For an Indian woman to make a dancework about La Bayadère is a promising prospect. This classical ballet of 1877 by Russia’s French-born genius Marius Petipa tells the simple story of an Indian temple dancer — essentially a religious sex slave — whose potential salvation by an amorous young soldier is dashed when he expediently marries the rajah’s daughter. Death and transfiguration ensue in some addictively gorgeous balletic poetry, along with all sorts of improbable exotica to please the tsar’s eye.
Londoner Shobana Jeyasingh, born in India, trained as a traditional Bharatanatyam dancer, and is a contemporary dance choreographer of keen intelligence, if sometimes letting her brain get the better of her choreographic imagination. And Bayadère — The Ninth Life is full of fascinating content.
It pivots on Théophile Gautier’s fascinated diary of the first European sight of Indian temple-dancers, in Paris in 1838, and is studded with some delicious choreography. Two weeks after seeing it, I still find certain of her lovely Indian-meets-Russian arm gestures coming back to me, homages to Petipa’s orientalist ports de bras but cleverly remade as motifs that cross from his 19th-century European eyes to her 21st-century Asian view. But what also remains is frustration that this terrific material meets a sludgy end.
The hour-long work is classically planned: tripartite, it begins by introducing us to Jas Gupta, today’s British Indian, who is recording his impressions of seeing La Bayadère for the first time. Shown simultaneously on a giant laptop screen, he blogs and tweets about its racial archetypes and Bollywood plot, noting its numerous risibilities. As he does so, through the screen, we see La Bayadère’s characters, one by one, in a speedy plot summary, Jeyasingh selecting for each of them a key motif. Here is Nikiya’s poignant gesture with her water pot, there leaps the savage fakir and the obsequious Aya, here are the rajah’s harem girls hobbled like ponies, but so prettily, in the djembé entertainment.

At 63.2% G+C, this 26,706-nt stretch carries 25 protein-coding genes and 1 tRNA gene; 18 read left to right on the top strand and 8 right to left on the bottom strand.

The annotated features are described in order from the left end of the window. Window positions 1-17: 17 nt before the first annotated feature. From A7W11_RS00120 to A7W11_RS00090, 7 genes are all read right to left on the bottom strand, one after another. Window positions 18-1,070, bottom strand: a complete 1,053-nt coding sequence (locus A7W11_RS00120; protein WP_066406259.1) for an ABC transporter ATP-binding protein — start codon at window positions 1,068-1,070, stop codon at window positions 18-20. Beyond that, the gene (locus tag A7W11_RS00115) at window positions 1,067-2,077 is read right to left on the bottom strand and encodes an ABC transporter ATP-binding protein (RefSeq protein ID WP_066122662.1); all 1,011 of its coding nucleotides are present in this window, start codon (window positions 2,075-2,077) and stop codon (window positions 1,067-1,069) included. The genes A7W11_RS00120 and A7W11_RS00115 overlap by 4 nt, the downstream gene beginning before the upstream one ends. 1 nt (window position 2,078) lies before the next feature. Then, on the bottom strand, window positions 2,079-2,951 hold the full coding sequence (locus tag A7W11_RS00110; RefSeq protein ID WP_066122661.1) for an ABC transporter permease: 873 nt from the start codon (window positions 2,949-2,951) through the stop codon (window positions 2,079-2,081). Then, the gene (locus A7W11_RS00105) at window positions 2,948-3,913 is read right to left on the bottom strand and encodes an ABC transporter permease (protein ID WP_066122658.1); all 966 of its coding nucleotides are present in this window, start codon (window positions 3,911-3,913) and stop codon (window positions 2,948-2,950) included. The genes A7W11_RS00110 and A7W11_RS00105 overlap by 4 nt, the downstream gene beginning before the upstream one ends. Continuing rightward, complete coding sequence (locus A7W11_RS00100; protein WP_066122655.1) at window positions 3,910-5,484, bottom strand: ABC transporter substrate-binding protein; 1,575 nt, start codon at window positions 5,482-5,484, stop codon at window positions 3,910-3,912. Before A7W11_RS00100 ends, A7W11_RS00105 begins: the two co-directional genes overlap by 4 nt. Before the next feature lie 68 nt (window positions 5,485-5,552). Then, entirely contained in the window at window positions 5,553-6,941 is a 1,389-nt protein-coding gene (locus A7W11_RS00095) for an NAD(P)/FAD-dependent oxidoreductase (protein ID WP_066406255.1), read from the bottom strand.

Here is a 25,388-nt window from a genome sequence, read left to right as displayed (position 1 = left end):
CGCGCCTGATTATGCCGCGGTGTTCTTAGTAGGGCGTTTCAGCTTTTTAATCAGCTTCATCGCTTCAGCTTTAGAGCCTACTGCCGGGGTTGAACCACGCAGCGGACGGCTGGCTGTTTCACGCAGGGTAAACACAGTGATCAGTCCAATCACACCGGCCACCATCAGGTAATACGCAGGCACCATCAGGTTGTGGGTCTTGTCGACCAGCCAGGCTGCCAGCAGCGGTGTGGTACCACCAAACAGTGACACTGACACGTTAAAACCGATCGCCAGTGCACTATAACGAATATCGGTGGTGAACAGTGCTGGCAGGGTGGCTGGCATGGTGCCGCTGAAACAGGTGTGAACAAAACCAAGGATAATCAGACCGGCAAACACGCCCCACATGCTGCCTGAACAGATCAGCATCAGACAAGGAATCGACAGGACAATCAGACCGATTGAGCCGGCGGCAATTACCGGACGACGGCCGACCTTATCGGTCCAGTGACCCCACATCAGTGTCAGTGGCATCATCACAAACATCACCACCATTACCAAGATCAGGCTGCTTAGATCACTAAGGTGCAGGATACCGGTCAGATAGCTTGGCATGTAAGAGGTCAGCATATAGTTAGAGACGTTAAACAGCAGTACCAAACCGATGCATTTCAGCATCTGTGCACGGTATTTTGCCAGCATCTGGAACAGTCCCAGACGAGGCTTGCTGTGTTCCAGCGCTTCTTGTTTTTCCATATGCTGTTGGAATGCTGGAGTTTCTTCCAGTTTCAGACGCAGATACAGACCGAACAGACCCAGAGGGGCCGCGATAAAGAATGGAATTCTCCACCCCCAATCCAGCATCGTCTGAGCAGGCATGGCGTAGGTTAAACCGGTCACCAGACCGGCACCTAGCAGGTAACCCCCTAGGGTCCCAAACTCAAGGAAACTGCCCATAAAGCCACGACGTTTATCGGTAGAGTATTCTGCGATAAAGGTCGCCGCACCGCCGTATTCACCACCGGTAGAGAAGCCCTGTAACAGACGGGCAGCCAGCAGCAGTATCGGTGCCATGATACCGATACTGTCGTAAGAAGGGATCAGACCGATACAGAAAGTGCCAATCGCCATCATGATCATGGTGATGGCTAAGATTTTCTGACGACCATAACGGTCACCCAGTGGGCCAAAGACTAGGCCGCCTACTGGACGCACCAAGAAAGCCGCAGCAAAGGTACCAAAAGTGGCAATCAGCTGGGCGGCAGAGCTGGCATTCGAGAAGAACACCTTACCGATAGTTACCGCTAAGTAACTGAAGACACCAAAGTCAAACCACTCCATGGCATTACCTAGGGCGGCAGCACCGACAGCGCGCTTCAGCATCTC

Jeyasingh’s evident love of this gorgeous Petipan language is clear and unforced (though I wish she had worthier dancers). But the underlying agenda starts complicating any idea of just loving the ballet stuff. In this ballet we have the rajah’s privilege to enjoy the dancing of slaves, some in blackface, some painted gold, every one a European archetype of alien inferiority.
And thus back to the era in which Petipa grew up, and Gautier’s marvellous essays on those 1838 Parisian performances by the South Indian temple dancers (which were followed by 55 more at the Adelphi Theatre in London). As Benedict Lloyd-Hughes reads Gautier’s diary entries, the woozy chuggings of Gabriel Prokofiev’s soundscape fuse the writer with La Bayadère’s famously opium-sated hero, watching supernatural dancers in a maze of wonder. Gautier exclaims at their tawny skin — ‘To touch, it is smoother than a lizard’s underbelly’ — while Jeyasingh offers a plangent passage of choreographic beauty in which our blogger is transposed in time into an Indian object of desire himself, arrayed in pearls and gold sarong, being examined and pawed by the curious crowd, his movements of wonderful Indian classical sinuousness contrasted with their earthier, modern vernacular idiom. The Petipa connection is clear, but mirrored across time.
I suppose these oil-and-water separations had to be emulsified somehow in Jeyasingh’s present language, but it’s a disappointing outcome. The stage fills with a modern choreographic muddle, without formation or spatial significance, and some unhappy physical clumsiness. The previous clarity, the insight into the different eras and geographies of this crossroads of dance, is gone in a generic awkwardness. The exploitation of temple dancers as sex slaves continues, illegally, in South India even now, but I got that from reading newspapers, not from this piece.
Scottish Ballet’s bold dance version of A Streetcar Named Desire mightily impressed me at its 2012 premiere, and its return to London last week reinforced its dramatic authenticity. Linear narrative is so uncommon at the moment that it’s all the more surprising that this was a committee job, in which previous Scottish Ballet director Ashley Page convened the far from famous Belgian choreographer Annabelle Lopez Ochoa and former Shared Experience director Nancy Meckler, a few crates and light bulbs, and the impressive Scottish dancers.
One could say much of it is very high-class mime acting, but the erotic, violent bed duet for Stella and Stanley is startlingly well choreographed, and I doubt even Kenneth MacMillan could have outdone Blanche’s awful humiliation by strangers. Central once again is the magnetic performance of Eve Mutso, a Hitchcockian blonde whose passive-aggressive gracefulness piteously incarnates the flaky Blanche. Sophie Martin’s Stella is as alluring as ever, and Erik Cavallari has become a superb Stanley — a wiry man of icy whiplash anger.
Last week, by editorial accident, Kevin O’Hare was described in my review as the Royal Ballet’s assistant director, when of course he is the director. We apologise.
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